By Abdul Momin [CC BY-SA 4.0 (https://creativecommons.org/licenses/by-sa/4.0)], from Wikimedia Commons

This paper was originally published in Science of The Total Environment.


Highlights:

  • Additional freshwater from monsoon influences the short term land cover change.
  • Monsoon and post-monsoon rainfalls increase the supply of regulating FES.
  • Low rainfall in the pre-monsoon seasons influences the increase of provisional FES.
  • In spite of post-monsoon increase of FES, the long-term supply potential is decreasing.

“We aimed to assess the long-term (1973–2014) and short-term (pre- and post-monsoon) quantities, values and changes of freshwater ecosystem services (FES) in the wetland areas of Southern Bangladesh using land cover change as a proxy indicator. Bangladesh is a sub-tropical country that receives >80% of its annual rainfall during the monsoon and post-monsoon periods, between the months of June and November.

Therefore, it could be hypothesized that the monsoon and post-monsoon rainfalls significantly contribute to altering the local land cover, and consequently change the FES. Our multi-stage methodology, among others, included; (i) participatory FES identification (ii) long-term and seasonal land cover analysis using Remote Sensing and GIS, and (iii) assessing FES quantities and values using an expert-developed FES Matrix.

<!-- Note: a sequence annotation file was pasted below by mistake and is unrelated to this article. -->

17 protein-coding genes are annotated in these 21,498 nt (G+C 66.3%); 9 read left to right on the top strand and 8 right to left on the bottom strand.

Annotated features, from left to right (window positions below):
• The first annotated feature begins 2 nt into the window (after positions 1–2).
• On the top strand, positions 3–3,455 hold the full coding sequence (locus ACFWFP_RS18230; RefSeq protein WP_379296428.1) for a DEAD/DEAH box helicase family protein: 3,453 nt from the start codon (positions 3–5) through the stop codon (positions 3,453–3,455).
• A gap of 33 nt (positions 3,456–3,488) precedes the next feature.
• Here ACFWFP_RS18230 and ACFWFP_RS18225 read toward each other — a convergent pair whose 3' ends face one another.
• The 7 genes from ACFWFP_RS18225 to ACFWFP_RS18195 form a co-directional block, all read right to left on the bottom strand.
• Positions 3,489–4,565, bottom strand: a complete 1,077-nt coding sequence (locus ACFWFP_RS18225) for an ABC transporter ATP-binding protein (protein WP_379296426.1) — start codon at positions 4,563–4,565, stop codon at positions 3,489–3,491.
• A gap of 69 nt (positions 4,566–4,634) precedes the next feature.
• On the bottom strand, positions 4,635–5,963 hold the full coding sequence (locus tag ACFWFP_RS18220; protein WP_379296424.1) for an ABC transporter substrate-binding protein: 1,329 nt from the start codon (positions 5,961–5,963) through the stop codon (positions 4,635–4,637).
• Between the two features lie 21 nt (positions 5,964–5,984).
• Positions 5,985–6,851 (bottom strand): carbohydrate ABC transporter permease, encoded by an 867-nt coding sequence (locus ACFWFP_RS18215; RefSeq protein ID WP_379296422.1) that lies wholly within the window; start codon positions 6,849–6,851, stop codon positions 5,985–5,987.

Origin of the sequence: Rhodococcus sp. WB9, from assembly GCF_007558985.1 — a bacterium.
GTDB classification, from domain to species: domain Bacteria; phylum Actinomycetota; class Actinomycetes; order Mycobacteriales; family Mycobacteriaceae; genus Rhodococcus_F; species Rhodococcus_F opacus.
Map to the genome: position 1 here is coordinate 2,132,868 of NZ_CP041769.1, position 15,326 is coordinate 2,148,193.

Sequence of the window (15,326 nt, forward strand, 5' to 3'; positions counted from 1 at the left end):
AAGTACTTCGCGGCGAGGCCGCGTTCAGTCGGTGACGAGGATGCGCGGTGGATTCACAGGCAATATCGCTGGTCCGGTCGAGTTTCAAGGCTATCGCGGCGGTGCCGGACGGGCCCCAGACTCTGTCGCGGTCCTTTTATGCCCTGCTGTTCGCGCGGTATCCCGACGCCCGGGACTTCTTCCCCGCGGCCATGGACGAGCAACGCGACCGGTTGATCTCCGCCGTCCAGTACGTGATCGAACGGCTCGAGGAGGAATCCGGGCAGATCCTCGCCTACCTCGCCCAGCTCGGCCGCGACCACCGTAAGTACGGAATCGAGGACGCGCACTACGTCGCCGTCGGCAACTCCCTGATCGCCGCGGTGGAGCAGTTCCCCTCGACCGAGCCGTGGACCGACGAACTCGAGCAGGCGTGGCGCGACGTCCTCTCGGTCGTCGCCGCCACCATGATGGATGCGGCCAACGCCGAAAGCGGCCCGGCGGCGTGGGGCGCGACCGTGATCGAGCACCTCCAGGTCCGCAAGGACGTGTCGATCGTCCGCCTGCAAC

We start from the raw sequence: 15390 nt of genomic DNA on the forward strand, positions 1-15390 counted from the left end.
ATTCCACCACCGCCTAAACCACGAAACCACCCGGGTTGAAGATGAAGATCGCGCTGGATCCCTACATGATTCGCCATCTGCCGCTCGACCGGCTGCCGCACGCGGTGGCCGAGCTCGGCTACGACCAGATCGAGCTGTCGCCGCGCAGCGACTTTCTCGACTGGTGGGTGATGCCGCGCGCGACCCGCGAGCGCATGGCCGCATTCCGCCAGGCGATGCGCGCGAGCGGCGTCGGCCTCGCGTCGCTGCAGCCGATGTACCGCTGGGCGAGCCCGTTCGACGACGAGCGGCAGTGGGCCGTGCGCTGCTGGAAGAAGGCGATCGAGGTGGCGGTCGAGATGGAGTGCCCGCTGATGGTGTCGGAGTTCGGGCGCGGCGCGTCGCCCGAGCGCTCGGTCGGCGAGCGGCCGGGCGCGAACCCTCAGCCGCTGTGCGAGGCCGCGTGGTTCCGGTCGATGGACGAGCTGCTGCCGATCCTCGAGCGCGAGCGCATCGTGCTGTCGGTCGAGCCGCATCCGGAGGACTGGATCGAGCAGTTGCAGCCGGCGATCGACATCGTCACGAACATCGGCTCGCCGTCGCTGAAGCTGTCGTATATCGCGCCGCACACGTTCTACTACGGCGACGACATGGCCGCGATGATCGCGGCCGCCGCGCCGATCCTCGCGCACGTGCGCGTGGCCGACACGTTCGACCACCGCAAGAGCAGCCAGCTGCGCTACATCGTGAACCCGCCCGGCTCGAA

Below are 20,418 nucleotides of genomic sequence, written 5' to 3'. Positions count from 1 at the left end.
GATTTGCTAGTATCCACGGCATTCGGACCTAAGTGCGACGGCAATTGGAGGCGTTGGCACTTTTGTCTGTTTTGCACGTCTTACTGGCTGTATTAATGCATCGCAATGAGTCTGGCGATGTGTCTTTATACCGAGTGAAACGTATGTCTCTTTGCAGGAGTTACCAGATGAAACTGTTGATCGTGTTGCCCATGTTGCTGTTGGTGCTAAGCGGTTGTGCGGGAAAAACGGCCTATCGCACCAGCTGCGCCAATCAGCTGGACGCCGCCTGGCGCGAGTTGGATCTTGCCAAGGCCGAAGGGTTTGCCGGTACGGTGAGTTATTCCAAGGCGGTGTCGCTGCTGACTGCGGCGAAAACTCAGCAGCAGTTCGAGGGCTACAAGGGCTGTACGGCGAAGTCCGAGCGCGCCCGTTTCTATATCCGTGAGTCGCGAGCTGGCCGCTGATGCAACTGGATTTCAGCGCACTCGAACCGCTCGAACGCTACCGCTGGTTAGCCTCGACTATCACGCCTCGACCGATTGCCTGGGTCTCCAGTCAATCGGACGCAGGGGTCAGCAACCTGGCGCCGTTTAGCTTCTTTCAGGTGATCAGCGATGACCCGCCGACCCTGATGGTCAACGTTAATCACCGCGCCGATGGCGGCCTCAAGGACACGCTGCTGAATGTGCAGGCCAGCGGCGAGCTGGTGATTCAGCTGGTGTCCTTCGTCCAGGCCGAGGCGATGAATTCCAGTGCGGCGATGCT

The results identified 14 major FES; seven provisioning, six regulating and one cultural service. The results showed that over the last 40 years, significant land cover transformations occurred in the study area e.g. increase of agricultural land, rural vegetation with settlement (RVS) in exchange of wetlands, along with significant seasonal variations include increase of wetland in the post-monsoon seasons and agricultural land in the pre-monsoon seasons. Such changes contributed to the decrease of total long-term FES quantities and economic values including a significant reduction of regulating and provisioning services.

Post-monsoon seasons experienced increased quantities of regulating services (e.g. soil fertilitywater purification and biodiversity), mainly as a result of additional rainfall, although its overall quantities considerably decreased over the long-term. The results of the study highlighted the importance of prudent land management policies at rural scales for better ecosystem services and conservation…”

Read on and access the full paper at: Science of The Total Environment.